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Cornwall

Portreath to St Agnes on the South West Coast Path

This August, I walked 66 miles (110 km) from St Ives to Padstow on the west coast of Cornwall, over 5 and a half days. This is day 3 of the walk — Go back to day 2 (Lelant to Portreath).

I left Portreath and went back to the clifftops via the road since the foot path from the harbour was closed due to landslip risk. My legs were a little stiff, but the steady climb got me moving again. Most of the way to Porthtowan, the next village, I walked in the space between fenced off land and the cliff edges, and was constrained to a single path through the heather. If I looked to the fence on my right I felt hemmed in, but the ocean was always open on my left.

Once up on the cliffs, the walk to Porthtowan was flat, with just a single dip where a stream emptied out to the ocean. It was still fairly early and I hadn’t seen anyone all morning, so at the bottom of the dip where the prickly heather and gorse finally gave way to grass I ducked into as hidden a corner as I could find — but still rather open — to have a pee. (No bushes to go behind!) Of course, it was just after this that I saw an oncoming walker at the top of the other side of the dip, and I was glad of my timing. Continue reading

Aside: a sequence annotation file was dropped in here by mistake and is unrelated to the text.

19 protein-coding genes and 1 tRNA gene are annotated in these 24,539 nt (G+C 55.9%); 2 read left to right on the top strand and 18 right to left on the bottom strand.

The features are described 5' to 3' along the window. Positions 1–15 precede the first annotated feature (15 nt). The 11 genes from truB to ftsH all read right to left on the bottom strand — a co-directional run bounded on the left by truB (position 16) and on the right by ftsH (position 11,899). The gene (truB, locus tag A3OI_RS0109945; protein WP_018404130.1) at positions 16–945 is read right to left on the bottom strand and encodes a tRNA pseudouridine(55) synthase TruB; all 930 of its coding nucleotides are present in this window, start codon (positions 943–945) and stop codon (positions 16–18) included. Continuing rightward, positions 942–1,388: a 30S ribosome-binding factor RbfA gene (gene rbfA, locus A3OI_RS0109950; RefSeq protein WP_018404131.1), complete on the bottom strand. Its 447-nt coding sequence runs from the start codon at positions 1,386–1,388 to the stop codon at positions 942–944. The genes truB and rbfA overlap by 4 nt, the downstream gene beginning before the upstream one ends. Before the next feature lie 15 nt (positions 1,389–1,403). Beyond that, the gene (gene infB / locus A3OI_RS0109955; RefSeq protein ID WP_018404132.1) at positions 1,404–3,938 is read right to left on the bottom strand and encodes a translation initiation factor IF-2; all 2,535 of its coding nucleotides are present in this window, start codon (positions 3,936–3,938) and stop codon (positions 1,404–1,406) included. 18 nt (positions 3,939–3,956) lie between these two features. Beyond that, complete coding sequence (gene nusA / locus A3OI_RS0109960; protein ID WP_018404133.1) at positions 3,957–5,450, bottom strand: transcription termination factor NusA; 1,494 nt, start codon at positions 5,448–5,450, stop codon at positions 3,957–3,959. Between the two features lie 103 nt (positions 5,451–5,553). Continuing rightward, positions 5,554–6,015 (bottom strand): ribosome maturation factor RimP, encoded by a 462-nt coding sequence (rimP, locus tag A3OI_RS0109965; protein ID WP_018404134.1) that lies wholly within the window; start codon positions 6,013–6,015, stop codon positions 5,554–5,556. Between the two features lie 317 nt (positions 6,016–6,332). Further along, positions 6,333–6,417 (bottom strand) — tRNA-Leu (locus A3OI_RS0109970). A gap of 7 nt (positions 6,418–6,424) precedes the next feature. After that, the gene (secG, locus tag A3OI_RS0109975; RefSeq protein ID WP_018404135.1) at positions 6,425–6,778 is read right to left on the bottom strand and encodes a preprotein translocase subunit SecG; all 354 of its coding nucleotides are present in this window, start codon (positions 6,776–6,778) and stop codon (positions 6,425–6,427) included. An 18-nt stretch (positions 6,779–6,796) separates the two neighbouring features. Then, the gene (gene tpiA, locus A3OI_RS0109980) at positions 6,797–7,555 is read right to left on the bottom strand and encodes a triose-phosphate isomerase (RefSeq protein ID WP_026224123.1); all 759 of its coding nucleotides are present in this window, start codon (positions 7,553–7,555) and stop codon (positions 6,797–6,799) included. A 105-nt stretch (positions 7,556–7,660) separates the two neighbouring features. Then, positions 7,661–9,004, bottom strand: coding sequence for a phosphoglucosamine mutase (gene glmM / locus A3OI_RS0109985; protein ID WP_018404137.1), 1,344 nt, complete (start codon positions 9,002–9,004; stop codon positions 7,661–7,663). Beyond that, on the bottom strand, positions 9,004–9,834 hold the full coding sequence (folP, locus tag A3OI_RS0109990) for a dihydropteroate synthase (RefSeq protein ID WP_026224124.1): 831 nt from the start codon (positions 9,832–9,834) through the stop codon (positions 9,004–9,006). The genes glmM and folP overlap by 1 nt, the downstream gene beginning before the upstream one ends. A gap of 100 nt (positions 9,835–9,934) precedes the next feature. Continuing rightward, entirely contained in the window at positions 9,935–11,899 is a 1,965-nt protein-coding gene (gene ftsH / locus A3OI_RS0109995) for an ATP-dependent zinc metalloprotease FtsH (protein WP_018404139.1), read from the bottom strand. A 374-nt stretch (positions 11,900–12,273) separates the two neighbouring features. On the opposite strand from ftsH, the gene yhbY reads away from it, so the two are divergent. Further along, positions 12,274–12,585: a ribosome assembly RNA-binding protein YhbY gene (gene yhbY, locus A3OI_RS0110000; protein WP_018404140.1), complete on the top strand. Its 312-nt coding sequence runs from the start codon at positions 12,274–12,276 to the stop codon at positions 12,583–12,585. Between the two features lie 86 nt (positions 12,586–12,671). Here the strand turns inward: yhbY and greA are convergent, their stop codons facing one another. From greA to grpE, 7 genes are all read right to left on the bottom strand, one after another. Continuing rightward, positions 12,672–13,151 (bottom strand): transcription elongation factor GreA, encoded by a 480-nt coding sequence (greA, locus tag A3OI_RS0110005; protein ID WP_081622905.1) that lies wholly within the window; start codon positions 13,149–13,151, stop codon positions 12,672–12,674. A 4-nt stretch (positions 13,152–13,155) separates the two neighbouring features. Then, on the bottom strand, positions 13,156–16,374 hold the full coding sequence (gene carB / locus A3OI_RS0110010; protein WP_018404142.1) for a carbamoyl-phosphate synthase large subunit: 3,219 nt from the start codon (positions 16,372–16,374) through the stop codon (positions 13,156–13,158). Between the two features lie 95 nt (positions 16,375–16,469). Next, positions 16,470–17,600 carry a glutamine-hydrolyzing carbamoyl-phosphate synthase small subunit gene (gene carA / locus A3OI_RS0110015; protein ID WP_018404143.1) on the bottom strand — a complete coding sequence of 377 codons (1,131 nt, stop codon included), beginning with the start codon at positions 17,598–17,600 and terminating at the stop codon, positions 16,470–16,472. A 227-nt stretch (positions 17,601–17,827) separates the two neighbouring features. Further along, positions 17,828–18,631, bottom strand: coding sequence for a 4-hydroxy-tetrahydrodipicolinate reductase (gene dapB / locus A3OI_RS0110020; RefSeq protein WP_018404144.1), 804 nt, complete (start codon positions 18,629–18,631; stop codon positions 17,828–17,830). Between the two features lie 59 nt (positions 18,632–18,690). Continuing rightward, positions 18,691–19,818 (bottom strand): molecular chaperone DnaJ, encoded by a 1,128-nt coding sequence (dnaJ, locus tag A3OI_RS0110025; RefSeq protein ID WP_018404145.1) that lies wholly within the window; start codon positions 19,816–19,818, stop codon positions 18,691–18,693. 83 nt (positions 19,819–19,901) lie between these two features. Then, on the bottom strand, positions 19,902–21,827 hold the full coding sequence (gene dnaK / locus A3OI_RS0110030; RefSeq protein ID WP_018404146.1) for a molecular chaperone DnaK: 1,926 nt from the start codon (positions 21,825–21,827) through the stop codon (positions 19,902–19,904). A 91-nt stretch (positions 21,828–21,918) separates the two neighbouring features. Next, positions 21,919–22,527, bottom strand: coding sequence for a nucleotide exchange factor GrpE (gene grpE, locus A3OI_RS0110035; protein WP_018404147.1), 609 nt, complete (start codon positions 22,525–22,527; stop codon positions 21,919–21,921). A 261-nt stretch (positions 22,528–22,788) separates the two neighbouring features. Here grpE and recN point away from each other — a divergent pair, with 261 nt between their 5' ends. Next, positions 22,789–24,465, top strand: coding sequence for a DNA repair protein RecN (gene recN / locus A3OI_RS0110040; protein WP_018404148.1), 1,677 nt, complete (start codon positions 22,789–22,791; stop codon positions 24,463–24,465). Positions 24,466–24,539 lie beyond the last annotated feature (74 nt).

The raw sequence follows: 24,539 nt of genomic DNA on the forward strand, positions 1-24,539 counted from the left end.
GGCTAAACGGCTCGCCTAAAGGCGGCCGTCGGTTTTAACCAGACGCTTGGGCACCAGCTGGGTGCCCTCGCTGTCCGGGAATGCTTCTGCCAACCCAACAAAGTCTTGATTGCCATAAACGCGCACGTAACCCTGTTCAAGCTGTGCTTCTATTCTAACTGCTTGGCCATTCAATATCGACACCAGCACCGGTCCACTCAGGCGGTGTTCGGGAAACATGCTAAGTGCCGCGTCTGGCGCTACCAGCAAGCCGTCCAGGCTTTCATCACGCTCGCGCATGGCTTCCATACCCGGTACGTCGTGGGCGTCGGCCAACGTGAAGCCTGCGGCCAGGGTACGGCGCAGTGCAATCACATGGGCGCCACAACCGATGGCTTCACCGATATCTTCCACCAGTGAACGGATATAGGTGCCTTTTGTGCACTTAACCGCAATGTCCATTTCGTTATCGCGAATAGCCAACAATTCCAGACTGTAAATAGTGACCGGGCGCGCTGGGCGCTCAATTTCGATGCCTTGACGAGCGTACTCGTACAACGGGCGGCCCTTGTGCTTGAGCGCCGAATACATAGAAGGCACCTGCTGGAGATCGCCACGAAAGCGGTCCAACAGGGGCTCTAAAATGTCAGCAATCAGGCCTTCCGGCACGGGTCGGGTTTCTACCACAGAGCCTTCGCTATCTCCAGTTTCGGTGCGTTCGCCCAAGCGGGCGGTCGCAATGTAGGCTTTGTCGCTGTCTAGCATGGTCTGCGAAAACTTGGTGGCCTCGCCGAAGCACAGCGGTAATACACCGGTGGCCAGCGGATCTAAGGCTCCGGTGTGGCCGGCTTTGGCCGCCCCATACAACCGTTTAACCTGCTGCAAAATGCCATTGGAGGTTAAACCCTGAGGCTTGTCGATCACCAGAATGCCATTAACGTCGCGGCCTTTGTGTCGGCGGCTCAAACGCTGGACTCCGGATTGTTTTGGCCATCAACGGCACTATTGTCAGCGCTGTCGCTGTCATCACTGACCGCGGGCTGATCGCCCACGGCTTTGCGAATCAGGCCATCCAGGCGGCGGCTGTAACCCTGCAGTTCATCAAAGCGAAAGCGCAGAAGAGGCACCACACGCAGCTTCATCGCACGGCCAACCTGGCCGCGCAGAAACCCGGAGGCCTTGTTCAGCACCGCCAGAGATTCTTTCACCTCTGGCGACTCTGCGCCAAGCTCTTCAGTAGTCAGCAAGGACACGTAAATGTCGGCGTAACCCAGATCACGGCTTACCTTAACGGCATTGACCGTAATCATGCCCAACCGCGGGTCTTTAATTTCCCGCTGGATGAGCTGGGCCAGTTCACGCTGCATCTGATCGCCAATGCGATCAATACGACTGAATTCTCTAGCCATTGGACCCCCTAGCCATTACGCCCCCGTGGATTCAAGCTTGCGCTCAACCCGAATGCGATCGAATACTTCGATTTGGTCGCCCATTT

Cliffs in Cornwall

Lelant to Portreath on the South West Coast Path

This August, I walked 66 miles (110 km) from St Ives to Padstow on the west coast of Cornwall, over 5 and a half days. This is day 2 of the walk — go back to day 1 (St Ives to Lelant).

“I’m spending 5 and a half days walking from here to Padstow,” I told my dorm mate at the hostel in St Ives, on the west coast of Cornwall.
“For charity?”
“Nah, just for fun,” I replied.
“Yeah, it’s important to do these sorts of things because you want to, isn’t it?”

If I’m honest, I was also walking 110 km along the Cornish coast to see if I could. I’ve done some solo day walks over the years, but the last overnight trip I did was in high school in 1999. Last summer I didn’t walk at all, put off by the occasional dizzy spell I’d still get in the months after my accident. This summer I’ve been hiking again, but always with friends. Could I set my own pace? Could I stay motivated all day? Could I walk 20 km then get up the next day and do it again? Continue reading

Carbis Bay, Cornwall

St Ives to Lelant on the South West Coast Path